I have to admit that I had never heard of “East Bay Mud” before last weekend. I would have guessed the term was some inside-Berkeley way of describing coffee, or something like that. Turns out it’s the slang term for the big water and sewer treatment district that handles the East Bay. And it’s on their property that I found myself huffing and puffing recently.
Along with a group of hardy colleagues, we met up at a parking lot that overlooks the Briones Reservoir. It’s in the town of Orinda, which is just east of Berkeley but feels much farther out. The reservoir is one of several in the East Bay Area, and this one happens to be the backdrop for some very scenic hiking.
There are about 80 miles of trails in the area that are on EBMUD property. Permits are needed, but like the LandPaths program up here in Sonoma County, anyone can get one if you go through the necessary steps. Anyway, here’s the info.
Our route was a healthy 14-mile trek around the entire water body. It goes through two trails – the Bear Creek and Oursan trails – and is a mix of covered paths, hilly ascents and fire roads. Much of it is exposed, which meant lots of direct sunlight and heat on Sunday, a day where the temperature neared 80. I don’t care what the calendar says. Summer’s a-coming.
The wildflowers have been blooming for a couple of months so the colors are still brilliant, but what was more apparent were the animals. Other than the vultures eating a freshly-dead carcass of a cow that we stumbled across (wow – every time I think I’ve forgotten what decaying flesh smells like on a hot day, I get to have a vivid reminder….), we encountered the usual assortment of hiking wildlife ranging from goats and deer to cats and dogs.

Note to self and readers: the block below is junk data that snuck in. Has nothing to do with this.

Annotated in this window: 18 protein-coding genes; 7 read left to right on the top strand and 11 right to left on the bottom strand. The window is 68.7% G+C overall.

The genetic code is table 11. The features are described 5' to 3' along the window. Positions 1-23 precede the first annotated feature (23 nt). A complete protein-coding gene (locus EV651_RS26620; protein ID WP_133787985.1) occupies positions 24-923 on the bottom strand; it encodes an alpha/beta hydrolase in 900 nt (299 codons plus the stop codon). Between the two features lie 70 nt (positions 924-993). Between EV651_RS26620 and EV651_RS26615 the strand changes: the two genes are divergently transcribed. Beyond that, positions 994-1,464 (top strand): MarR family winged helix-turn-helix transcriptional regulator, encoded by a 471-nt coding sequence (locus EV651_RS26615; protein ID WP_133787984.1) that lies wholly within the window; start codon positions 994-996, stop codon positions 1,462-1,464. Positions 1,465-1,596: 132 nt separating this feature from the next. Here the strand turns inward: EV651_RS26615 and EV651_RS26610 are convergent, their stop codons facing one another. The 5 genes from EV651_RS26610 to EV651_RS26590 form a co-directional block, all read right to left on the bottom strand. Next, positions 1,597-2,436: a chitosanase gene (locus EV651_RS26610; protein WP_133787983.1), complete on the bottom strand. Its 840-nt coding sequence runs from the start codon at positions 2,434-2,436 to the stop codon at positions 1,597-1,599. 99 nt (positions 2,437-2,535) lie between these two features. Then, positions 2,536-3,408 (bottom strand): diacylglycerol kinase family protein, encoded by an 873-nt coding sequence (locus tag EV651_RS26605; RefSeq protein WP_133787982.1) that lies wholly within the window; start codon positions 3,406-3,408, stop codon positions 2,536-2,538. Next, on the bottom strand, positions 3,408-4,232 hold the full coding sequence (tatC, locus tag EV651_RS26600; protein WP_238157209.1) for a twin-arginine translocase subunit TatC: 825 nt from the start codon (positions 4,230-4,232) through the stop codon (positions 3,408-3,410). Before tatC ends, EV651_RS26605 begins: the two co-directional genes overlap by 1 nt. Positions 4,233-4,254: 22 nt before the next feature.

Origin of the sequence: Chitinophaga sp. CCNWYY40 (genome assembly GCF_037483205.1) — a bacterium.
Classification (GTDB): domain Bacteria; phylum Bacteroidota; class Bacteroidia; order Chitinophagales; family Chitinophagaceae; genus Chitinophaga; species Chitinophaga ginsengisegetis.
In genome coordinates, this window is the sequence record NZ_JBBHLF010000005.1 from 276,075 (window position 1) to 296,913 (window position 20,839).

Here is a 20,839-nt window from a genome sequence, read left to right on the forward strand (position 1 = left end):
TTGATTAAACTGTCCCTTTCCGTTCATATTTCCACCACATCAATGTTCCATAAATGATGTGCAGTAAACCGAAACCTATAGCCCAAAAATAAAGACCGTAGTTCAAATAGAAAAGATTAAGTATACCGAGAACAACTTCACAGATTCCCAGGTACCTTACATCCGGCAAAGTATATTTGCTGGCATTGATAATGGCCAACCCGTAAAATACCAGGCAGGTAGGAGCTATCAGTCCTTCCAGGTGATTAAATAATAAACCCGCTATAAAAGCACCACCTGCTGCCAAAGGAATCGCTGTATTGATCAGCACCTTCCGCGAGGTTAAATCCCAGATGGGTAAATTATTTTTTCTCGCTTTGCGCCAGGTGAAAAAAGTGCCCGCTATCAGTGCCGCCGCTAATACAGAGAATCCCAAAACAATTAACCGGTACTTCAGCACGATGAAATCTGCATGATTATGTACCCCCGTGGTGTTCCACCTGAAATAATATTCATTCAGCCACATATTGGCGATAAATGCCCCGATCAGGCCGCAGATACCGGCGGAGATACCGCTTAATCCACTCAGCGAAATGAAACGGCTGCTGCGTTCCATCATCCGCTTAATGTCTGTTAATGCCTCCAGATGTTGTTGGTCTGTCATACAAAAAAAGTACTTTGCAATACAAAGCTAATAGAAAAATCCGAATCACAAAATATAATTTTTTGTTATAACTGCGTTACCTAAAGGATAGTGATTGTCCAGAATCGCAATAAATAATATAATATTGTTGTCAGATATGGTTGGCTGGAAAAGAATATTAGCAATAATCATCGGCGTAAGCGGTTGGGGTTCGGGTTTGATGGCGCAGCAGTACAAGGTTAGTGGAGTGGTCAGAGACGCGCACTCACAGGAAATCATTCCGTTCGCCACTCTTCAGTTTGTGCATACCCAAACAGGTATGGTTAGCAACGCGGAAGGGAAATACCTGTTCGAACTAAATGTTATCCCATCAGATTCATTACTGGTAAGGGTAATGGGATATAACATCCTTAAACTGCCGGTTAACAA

This was a new hike for me on several fronts. For one, the area was pretty much unexplored in my roster of hikes to date; for another, it was a new group of people. And this group puts an emphasis on speed. Not running, but at times, it was a brisk pace that was either invigorating or painful, depending on my state of mind at any given point. I have several friends who have joined up with many different hiking groups. I had been only hiking with one group of people, but given the vagaries of calendars, appointments, work and life conflicts and other issues, it does seem to make sense to keep an eye on a few different groups and then there’s always a hike to be had. The downside is that it may be a hike nearly outside my physical limits (14 miles is OK for me, 20 miles is not); the upside is that I got to meet some new folks and hear and share some new tales.